NameParse will still operate if the file does not exist


    $salutation = $name->salutation(salutation => Dear,sal_default => Friend,sal_type => given_name));

The salutation method converts a name into a personal greeting, such as Dear Mr & Mrs O’Brien or Dear Sue and John

Optional parameters may be specided in a hash as follows:


    The greeting word such as Dear or Greetings. If not spefied than Dear is used


    The default word used when a personalised salution cannot be generated. If not
    specified, than Friend is used.


    Can be either given_name such as Dear Sue or title_plus_name such as Dear Ms Smith
    If not specified, than given_name is used.

If an error is detected during parsing, such as with the name AB Smith & Associates, then the value of sal_default is used instead of a given name, or a title and surname. If the input string contains a conjunction, an ’s’ is added to the value of sal_default.

If the name contains a precursor, a default salutation is produced.


   $good_name = clean("Bad Na9me");

clean is a stand alone function that does not require a name object. The input is a text string and the output is the string with:

   all repeating spaces removed
   all characters not in the set (A-Z a-z -  , . &) removed


The properties method returns all the properties of the name, non_matching, number and type, as a hash.
type The type of format a name is in, as one of the following strings:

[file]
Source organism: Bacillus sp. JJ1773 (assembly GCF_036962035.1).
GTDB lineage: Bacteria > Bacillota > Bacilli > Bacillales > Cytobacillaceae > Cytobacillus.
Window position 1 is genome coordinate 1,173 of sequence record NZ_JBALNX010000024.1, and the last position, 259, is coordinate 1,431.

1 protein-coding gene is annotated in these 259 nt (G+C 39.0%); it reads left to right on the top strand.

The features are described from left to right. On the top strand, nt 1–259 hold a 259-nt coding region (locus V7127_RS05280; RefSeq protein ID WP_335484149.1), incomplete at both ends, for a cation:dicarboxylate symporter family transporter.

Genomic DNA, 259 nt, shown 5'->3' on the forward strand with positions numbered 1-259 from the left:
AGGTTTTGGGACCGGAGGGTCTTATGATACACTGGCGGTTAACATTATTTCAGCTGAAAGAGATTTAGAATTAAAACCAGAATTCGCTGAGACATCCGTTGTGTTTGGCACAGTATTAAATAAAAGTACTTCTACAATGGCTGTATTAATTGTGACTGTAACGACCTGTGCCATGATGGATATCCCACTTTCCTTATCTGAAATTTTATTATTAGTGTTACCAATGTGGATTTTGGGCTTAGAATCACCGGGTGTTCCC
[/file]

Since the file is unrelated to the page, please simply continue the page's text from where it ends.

non_matching Returns any unmatched section that was found.


Create a formatted text report to standard output listing - the input string, - the name and value of each defined component - any non matching component


The huge number of character combinations that can form a valid names makes it is impossible to correctly identify them all. Firstly, there are many ambiguities, which have no right answer.

   Macbeth or MacBeth, are both valid spellings
   Is ED WOOD E.D. Wood or Edward Wood
   Is Mr Rapid Print a name or a company
   Does  John Bradfield Smith have a middle name of Bradfield, or a surname of Bradfield-Smith?

One approach is to have large lookup files of names and words, statistical rules and fuzzy logic to attempt to derive context. This approach gives high levels of accuracy but uses a lot of your computers time and resources.

NameParse takes the approach of using a limited set of rules, based on the formats that are commonly used by business to represent peoples names. This gives us fairly high accuracy, with acceptable speed and program size.

NameParse will accept names from many countries, like Van Der Heiden, De La Mare and Le Fontain. Having said that, it is still biased toward English, because the precursors, titles and conjunctions are based on English usage.